|S&P 500 Index||2,640.87||-2.69%|
|Russell 2000 Index||1,529.43||+1.12%|
|MSCI Europe, Australasia, and Far East (EAFE) Index||2,005.67||-2.24%|
|MSCI Emerging Markets Index||1,170.88||-2.03%|
|Bloomberg Barclays U.S. Aggregate Bond Index||2,016.48||+0.64%|
|Bloomberg Barclays Municipal Bond Index||1,154.54||+0.37%|
|Source: Bloomberg. Equity indexes are price-only and do not include the impact of dividends. Bond indexes are total return.|
“March Madness” refers to the two-week long NCAA Division I men’s basketball tournament. The tournament usually provides a number of exciting upsets and Cinderella stories. There was also a bit of “madness” during the month of March, let alone the quarter, as volatility returned in a major way to global financial markets.
Equities struggled towards the end of the month as investors assessed the possible ramifications of a tit-for-tat trade dispute with China and the threat of new regulations within the technology sector. The S&P 500 fell 2.7% for the month led by declines in bellwether technology stocks such as Google parent, Alphabet, Inc. (-6.6%) and Facebook (-4.6%).
The S&P 500 fell 1.2% overall for the first quarter, surrendering all gains from the white-hot start to the year when the index climbed 5.6% in January. This represented the first quarterly loss in the past ten quarters —an impressive run for sure. Only two out of eleven S&P 500 sectors posted gains: Technology and Consumer Discretionary.
While equity volatility as measured by the CBOE Volatility Index (VIX) was rather tame in March, rising only 0.6%, it surged during the quarter by 81%. This was driven by investor concerns over trade policy, the direction of the Federal Reserve’s monetary policy, and the unwinding of trading strategies tied to the persistence of low volatility in financial markets. According to Ned Davis Research, after only eight trading days of 1% moves in either direction during 2017, the S&P 500 posted twenty-three such days during Q1. There were zero days of -2% moves in 2017, but five alone in Q1.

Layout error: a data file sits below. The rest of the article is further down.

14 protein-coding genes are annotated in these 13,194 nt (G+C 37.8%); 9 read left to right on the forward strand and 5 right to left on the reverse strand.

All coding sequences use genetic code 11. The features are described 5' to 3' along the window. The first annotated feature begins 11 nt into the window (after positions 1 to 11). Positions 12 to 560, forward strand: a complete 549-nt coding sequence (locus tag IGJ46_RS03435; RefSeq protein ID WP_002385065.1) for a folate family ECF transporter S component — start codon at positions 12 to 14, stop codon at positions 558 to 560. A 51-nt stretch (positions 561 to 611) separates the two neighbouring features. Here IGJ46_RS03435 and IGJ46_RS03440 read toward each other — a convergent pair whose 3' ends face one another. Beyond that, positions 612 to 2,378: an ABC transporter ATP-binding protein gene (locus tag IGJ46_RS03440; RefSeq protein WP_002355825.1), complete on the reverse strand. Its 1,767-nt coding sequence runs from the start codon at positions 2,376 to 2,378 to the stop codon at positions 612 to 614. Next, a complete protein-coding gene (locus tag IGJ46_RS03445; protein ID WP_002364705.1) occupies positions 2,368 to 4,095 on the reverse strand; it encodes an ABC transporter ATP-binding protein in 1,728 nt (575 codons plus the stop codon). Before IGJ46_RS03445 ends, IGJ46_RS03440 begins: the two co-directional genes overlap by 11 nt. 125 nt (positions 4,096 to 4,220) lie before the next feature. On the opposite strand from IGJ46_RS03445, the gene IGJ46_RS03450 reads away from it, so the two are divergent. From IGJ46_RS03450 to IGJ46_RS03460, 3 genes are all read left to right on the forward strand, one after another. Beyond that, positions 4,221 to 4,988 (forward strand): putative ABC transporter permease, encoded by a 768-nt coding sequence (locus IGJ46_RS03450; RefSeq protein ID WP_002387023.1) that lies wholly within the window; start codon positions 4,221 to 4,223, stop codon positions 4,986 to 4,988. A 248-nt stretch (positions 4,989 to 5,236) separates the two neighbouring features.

One bright spot in March was the 1.1% gain in U.S. small company shares as measured by the Russell 2000 Index. Smaller companies derive a greater percentage of sales domestically thus providing some degree of respite from the impact of trade-related concerns affecting the giant multinationals. For the quarter, the index fell 0.4%.
International equity markets were weak in March with the MSCI EAFE Index, led by Europe, and the MSCI Emerging Markets Index down by 2.2% and 2.0%, respectively (as measured in U.S. dollars). For the quarter, the EAFE fell 2.2% but Emerging Markets was able to grind out a 1.1% gain on the strength of higher commodity prices.
The yield on the benchmark 10-year U.S. Treasury note fell by 12 basis points (0.12%) to end the month at 2.74% as investors appeared to reassess the prospects of stronger economic growth and the threat of rising inflationary pressures. Interestingly, the yield fell even as President Trump signed a $1.3 trillion omnibus spending bill that suggests a greater supply of U.S. Treasury debt for the market to absorb. For the quarter, the yield increased about 33 basis points. This represented the largest quarterly rise since the fourth quarter of 2016.
The Bloomberg Barclays U.S. Aggregate Index - a broad-based benchmark of the U.S. taxable, investment-grade bond market—rose 0.64% in March as rates eased but fell by 1.5% for the quarter.
Municipal bonds, as measured by the Bloomberg Barclays Municipal Bond Index, modestly climbed by 0.4% in March but fell by 1.1% for the quarter.
The spot price of gold increased by 0.5% during the month and by 1.7% for the quarter, its third consecutive quarterly increase.
Despite the decline in most equity indices during the quarter, it is important to maintain perspective. Over the past 12 months ending in March, the S&P 500 climbed an impressive 19.4% (not including the contribution of dividends).